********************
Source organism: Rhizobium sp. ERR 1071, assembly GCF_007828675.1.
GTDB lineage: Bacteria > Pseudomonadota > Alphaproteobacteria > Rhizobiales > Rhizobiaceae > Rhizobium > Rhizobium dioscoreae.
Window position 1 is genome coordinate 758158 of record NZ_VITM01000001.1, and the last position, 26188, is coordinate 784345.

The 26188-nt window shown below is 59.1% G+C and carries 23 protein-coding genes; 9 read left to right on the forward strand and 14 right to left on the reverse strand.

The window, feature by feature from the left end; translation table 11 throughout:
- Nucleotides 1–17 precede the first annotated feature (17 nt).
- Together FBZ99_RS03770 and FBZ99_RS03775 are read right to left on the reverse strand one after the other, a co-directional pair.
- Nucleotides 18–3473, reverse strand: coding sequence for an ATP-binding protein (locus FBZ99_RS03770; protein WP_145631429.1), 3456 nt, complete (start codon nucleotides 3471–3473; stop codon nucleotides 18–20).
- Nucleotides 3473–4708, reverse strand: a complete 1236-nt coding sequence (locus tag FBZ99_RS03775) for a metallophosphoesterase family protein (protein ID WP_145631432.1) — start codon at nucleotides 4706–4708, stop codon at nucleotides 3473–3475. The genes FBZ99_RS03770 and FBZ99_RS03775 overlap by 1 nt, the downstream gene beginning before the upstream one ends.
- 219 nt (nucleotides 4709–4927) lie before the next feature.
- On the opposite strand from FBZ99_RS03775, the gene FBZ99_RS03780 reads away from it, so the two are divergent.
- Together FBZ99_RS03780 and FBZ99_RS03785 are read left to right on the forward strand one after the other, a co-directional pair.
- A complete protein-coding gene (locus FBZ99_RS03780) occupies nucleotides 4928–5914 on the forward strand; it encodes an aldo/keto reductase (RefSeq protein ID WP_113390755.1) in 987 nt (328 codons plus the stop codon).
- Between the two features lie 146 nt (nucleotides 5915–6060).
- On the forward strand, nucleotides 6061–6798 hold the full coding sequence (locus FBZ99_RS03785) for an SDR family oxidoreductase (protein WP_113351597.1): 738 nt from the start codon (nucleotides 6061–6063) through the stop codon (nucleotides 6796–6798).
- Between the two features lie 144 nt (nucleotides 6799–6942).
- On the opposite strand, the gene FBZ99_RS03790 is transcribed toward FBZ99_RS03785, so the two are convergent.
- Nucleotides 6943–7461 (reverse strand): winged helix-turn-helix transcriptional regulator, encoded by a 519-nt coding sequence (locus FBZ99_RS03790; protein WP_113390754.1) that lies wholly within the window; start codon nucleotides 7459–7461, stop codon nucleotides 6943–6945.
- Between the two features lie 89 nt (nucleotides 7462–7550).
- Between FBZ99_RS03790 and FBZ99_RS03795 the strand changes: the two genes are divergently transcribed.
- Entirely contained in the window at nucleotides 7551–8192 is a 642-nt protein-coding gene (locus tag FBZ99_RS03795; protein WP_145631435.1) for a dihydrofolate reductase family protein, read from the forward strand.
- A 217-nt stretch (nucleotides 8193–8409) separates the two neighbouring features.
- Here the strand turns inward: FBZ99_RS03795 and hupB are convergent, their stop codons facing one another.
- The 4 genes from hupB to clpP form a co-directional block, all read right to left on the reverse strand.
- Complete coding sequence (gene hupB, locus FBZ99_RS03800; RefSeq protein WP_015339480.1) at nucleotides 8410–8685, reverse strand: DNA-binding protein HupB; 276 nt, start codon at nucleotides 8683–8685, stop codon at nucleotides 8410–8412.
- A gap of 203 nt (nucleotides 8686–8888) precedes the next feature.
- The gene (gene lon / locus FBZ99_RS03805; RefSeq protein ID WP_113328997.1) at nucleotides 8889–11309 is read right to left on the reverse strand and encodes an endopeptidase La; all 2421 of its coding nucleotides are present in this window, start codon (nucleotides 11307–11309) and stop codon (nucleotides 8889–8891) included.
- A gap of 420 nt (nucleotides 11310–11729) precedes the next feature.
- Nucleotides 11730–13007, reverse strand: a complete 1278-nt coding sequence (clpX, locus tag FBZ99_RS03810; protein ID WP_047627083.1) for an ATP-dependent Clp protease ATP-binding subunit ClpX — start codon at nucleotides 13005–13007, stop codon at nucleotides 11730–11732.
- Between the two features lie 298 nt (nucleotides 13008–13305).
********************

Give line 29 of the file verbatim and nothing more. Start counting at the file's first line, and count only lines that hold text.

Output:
- Nucleotides 11730–13007, reverse strand: a complete 1278-nt coding sequence (clpX, locus tag FBZ99_RS03810; protein ID WP_047627083.1) for an ATP-dependent Clp protease ATP-binding subunit ClpX — start codon at nucleotides 13005–13007, stop codon at nucleotides 11730–11732.